At first, it seemed 2007 was going to be the year marking the first time in a generation that the country was poised to systematically overhaul its national immigration system. But the effort went down in flames. Then it was widely expected that this year all stars were aligned.
Again, no dice.
So will immigration reform finally take place in 2014?
Those are the answers of political experts to the question that – like the end-of-the-year question about the future of the stock market, and the question about the verdict that a jury is likely to return – defies consensus.
Some say they are optimistic that the flawed immigration system will see an overhaul, either in a comprehensive or piecemeal way, in 2014.
Alex Nowrasteh, an immigration policy analyst at the Cato Institute, a libertarian think tank, departed from commonly accepted thought arguing that immigration reform died with the lack of a vote in the House this year on a version of the bipartisan comprehensive measure the Senate passed in June.
“Both Republicans and Democrats are moving toward a compromise in the House as we speak,” Nowrasteh told Fox News Latino. “Republicans need to give a little on legalizing unauthorized immigrants, and Democrats need to agree to more legal-worker immigration for the future.”
Kica Matos, the director of the immigrant rights program at the Center for Community Change, an immigrant advocacy organization, said reform will happen next year because – if for no other reason – the movement pushing for it is too fired up and better organized than it’s ever been.
“I recognize I am reading tea leaves,” Matos said. “But immigration reform is alive and well. I’m not just saying this out of desperation. The Republican leadership in the House has recognized that it has to move forward. [Rep. Bob] Goodlatte said it is a priority for 2014, [Rep. John] Boehner said he recognizes that immigration reform has to happen.”
To be sure, many in Congress sounded similar tunes at the end of 2012 and beginning of 2013 – after GOP presidential contender Mitt Romney’s crushing defeat, said by many to be partly rooted in his his hard-line position against any measure that would provide a path to legal status.
The reality [is] that the vast number of undocumented persons in this country, over 11 million, need to be either legalized or documented. You cannot simply deport 11 million persons.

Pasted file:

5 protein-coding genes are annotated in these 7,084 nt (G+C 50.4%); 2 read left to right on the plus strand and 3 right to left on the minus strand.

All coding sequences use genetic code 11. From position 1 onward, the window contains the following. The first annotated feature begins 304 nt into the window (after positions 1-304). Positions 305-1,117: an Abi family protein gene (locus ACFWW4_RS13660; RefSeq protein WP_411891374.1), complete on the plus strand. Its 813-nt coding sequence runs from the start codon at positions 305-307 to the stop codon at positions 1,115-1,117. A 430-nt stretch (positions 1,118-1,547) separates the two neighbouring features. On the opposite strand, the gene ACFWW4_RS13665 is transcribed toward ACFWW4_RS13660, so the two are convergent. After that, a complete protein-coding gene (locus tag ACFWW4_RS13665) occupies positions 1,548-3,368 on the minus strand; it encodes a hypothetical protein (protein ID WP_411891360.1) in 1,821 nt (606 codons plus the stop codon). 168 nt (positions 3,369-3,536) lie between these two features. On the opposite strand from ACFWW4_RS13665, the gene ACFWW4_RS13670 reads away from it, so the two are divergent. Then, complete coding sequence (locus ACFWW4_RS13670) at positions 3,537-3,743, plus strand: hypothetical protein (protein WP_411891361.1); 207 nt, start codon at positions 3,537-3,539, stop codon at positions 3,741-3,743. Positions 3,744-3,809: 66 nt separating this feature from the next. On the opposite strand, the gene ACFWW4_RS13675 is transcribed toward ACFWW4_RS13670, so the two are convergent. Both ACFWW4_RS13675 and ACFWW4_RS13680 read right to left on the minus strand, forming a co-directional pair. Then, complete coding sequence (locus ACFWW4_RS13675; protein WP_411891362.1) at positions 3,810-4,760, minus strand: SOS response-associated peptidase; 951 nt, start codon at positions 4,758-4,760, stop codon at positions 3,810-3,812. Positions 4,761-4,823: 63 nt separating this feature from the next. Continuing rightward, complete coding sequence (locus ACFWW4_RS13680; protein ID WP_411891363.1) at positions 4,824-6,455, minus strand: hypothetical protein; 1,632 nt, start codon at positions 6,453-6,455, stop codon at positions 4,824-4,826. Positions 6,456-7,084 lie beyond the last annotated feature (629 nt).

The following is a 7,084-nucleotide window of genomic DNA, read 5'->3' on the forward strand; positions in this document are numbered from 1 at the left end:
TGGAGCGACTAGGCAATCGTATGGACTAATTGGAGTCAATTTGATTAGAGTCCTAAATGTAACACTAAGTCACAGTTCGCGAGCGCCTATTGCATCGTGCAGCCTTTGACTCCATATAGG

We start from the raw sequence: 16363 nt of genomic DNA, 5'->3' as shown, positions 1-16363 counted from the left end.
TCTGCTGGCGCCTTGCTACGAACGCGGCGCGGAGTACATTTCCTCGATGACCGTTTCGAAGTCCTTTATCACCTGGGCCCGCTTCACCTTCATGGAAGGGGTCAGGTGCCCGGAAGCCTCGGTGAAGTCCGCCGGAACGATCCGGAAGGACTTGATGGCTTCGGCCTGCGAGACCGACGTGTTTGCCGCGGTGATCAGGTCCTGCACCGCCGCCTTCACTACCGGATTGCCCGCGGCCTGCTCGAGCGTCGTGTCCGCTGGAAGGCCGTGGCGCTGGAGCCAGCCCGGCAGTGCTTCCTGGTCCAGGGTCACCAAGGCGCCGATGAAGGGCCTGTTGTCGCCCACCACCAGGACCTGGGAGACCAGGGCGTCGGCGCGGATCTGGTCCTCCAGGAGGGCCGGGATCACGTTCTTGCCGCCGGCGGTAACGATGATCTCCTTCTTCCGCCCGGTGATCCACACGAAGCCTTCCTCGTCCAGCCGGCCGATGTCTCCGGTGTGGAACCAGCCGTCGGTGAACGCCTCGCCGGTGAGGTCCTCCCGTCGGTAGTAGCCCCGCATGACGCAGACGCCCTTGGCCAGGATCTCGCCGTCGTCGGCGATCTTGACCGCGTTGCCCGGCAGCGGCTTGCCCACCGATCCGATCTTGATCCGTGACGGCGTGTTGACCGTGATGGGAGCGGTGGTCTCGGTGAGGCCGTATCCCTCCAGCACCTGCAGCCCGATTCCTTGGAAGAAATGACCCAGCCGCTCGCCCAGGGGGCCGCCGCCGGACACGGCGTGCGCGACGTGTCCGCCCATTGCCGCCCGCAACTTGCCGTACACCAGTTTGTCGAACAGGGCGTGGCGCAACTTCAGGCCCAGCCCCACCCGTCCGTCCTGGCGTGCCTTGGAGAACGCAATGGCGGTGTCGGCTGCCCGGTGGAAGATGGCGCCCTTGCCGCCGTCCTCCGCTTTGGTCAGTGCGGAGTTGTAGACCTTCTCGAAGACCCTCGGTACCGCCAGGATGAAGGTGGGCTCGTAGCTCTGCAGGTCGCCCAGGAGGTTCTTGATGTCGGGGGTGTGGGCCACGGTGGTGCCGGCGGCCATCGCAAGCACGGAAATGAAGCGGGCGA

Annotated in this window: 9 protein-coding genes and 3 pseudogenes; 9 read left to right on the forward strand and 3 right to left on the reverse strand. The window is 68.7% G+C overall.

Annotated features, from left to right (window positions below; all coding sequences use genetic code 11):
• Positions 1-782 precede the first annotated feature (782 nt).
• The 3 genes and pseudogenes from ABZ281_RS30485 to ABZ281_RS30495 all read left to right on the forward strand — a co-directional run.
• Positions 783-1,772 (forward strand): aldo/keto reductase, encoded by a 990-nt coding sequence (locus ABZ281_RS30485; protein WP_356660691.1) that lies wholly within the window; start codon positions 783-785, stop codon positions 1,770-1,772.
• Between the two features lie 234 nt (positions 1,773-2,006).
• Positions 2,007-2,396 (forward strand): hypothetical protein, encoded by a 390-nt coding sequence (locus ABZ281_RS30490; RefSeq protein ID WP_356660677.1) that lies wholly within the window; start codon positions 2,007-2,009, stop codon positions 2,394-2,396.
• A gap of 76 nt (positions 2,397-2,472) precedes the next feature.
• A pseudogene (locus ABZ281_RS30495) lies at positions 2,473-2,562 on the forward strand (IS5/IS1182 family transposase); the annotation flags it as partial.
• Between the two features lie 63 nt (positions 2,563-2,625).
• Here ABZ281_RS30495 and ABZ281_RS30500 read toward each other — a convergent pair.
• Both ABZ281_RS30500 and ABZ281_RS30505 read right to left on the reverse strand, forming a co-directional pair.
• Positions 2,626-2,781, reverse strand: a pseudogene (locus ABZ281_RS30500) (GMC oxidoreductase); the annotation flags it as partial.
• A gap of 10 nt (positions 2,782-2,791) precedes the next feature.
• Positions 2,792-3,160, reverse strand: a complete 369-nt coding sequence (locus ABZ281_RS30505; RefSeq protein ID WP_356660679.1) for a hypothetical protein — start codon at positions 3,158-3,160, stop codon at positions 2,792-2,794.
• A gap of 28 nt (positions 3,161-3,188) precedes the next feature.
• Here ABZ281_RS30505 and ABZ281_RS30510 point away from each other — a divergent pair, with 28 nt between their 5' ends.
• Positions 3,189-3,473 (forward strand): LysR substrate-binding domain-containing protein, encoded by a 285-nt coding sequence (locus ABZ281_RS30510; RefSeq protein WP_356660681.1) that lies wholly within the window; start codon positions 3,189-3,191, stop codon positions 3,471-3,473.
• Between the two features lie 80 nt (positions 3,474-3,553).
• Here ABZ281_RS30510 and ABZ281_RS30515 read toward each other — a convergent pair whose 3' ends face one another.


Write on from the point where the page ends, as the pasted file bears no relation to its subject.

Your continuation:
Many Latinos said in voter polls in 2012 that Romney’s tough position, and that of the GOP in general during the primaries, fueled an alienation the community felt from Republicans. After President Barack Obama won 70 percent of the Latino vote, many GOP leaders – including House Speaker Boehner, of Ohio – described it as a wake-up call, a motivator for the party to soften its stance on immigration and to make overtures to Latinos.
But as 2013 wore on, the talk of a wake-up call grew softer, and the resistance by many conservative Republicans to what they see as rewarding law-breakers grew stronger, picking up more moderate members of the party along the way.
What’s to say the firmness of some GOP leaders about immigration reform in 2014 won’t end up the same way as the year wears on?
“It has to move forward in 2014,” Matos said, adding that advocacy groups pushing for a reform that will include a path to legal status will not let up on their increasingly provocative acts of disobedience, and others forms of pressure.
These were some of the actions taken the last 365 days: Activists blocked immigration buses carrying immigrants slated for deportation. They held sit-ins in congressional offices. They fasted by the hundreds across the nation, some going without food for some three weeks – the largest group was staging their hunger strike in tents around the National Mall. They cornered Boehner while he was having breakfast alone at the counter of a diner in Washington D.C. And more than 100 activists held a vigil outside Boehner’s home just before Thanksgiving.
“Nearly 200 people visited congressional offices” on a recent day, Matos said. “What will be different in 2014? A game changer is the militancy of this movement. We weren’t doing acts of civil disobedience a year ago, we are winning in terms of legislation at the state levels, our movement has become more sophisticated and stronger over time.”